Brain

There is clear evidence that Cortisol has been shown to damage and kill cells in the hippocampus region of the brain responsible for memory. It has also been shown to cause premature aging of the brain.  As discussed earlier, the gut and the brain are closely related, so the hypothalamus pituitary adrenal axis (HPAA) will release signals to the adrenal glands based on levels of cortisol and other chemicals in the feedback loop.  The elevation or suppression of cortisol will disrupt this feedback loop and hence cause issues for the brain and body.

So the question then becomes how to we bring back homeostasis to the gut, brain and lower back? What I recommend to all of my patients are the following stress reduction techniques.  This includes meditation, yoga, prayer, spiritual guidance and quiet time.

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It is a time where you start to activate the parasympathetic nervous system and regenerate the body.  It is also an important time to connect with your soul and get incongruency for what you want to achieve in life.   It can be a simple walk along a river, a hike through the forest, a nice warm bath with Epsom salts (magnesium based), yoga classes, twenty minutes of alone time in a quiet room, etc.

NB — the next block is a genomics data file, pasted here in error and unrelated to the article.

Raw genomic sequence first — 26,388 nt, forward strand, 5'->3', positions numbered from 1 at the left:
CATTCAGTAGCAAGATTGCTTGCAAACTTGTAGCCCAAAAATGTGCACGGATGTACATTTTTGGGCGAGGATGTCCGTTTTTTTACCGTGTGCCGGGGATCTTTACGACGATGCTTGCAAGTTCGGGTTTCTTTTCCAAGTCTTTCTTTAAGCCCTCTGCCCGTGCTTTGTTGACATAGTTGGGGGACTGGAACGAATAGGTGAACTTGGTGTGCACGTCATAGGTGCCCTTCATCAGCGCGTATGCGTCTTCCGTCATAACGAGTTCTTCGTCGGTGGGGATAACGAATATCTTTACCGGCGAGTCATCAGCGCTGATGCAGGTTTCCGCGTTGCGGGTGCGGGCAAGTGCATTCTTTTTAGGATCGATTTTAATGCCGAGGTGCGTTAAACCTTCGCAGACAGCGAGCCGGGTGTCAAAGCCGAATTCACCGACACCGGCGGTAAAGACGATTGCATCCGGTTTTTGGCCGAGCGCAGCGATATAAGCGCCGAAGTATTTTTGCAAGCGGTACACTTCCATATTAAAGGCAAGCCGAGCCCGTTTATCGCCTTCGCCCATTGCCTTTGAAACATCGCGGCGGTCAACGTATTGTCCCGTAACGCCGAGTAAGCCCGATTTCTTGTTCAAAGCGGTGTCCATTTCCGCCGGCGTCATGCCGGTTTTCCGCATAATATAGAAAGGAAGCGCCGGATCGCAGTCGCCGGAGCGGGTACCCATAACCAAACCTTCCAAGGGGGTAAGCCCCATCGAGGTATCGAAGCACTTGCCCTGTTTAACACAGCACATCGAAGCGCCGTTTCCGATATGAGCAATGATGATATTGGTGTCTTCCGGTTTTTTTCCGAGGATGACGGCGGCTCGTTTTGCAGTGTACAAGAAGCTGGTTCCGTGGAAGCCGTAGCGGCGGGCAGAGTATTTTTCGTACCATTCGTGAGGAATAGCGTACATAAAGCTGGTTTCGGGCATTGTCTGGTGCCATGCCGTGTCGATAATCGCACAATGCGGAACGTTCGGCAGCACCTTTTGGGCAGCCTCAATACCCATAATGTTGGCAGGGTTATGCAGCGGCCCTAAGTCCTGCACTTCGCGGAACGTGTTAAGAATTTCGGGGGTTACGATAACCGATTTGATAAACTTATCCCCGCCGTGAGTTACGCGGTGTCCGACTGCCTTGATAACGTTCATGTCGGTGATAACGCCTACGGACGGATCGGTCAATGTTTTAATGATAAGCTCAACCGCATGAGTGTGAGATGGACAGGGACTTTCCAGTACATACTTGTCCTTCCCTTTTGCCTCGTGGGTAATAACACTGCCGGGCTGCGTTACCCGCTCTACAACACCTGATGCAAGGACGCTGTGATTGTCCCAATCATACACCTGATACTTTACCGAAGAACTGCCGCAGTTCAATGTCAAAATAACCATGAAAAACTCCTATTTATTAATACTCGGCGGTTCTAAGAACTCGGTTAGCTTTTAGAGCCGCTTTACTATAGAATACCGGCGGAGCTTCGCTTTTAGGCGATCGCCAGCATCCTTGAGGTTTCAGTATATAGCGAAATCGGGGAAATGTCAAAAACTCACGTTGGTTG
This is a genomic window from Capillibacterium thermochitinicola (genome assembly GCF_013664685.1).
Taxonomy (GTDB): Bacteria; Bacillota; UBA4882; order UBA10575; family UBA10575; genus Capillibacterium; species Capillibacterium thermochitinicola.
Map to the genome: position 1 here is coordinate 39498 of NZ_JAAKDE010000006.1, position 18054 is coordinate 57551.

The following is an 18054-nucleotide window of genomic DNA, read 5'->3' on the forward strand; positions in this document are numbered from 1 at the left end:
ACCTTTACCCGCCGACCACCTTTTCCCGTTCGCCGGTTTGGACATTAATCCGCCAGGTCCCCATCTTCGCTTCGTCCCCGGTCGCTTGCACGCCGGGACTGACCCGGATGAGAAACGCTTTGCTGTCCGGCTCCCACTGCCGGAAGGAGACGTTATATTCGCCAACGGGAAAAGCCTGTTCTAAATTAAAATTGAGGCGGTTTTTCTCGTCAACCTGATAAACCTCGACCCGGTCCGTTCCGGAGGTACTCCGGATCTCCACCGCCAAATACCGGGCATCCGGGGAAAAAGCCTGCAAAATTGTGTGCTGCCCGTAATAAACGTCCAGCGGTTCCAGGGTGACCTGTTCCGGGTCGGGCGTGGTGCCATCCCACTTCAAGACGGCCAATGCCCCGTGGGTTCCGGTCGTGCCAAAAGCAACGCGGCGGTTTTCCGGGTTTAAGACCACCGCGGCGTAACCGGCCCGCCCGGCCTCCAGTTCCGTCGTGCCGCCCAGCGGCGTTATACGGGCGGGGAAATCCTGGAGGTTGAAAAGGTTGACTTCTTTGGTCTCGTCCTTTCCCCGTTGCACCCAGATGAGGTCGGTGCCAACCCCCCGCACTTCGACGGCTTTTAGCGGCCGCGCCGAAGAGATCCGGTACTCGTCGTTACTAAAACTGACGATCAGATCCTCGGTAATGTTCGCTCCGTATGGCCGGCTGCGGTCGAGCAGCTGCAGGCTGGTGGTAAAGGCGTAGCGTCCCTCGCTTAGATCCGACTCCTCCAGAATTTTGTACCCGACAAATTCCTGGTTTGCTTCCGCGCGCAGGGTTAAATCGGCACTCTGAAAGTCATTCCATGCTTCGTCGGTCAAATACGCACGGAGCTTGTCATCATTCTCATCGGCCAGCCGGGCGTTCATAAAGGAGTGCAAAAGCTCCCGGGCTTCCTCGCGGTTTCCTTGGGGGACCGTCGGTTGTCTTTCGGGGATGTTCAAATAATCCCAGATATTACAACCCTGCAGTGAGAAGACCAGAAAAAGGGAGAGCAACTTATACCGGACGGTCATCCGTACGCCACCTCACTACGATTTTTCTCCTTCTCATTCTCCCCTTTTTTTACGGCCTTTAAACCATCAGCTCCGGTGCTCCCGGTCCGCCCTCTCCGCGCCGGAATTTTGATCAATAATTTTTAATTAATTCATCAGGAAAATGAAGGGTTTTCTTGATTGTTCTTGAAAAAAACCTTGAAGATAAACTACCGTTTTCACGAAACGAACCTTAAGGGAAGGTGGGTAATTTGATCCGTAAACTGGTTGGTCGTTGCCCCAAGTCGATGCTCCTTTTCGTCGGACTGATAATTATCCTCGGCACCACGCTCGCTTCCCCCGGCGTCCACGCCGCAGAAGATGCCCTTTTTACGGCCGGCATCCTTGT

For me, I find the magnesium calms me, and I put on some theta state music to slow my brain waves down so I can listen to the quiet voice that directs my life.  It is very important for everyone to do this and especially relevant for people with children, careers, etc.  This relaxing time augments the healthy nutrition plan, exercise protocol and sleep regimen I implement.

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Mike Daciuk
Founder at Mike Daciuk
Mike is a functional health practitioner and CEO of Interactive Body Balance where he coaches clients and patients on health, nutrition, lifestyle and personal development.He sees patients from all over the world regarding their gut health, stress, weight loss/gain, autoimmune disease (celiac, RA, MS, crohns, etc.), anxiety, depression, sleep concerns, hormone issues, etc.His clientele have ranged from students and athletes to CEO’s/CTO’s of fortune 500 companies. His objective is to help as many people live a life of health and vitality while fulfilling their true purpose in life.He has authored the popular personal development book titled "The Transformation From Within" and the functional health book called "How To Restore Your Health".His work can be found on the highly ranked ITunes podcast "Interactive Body Balance" and over at www.mikedaciuk.com.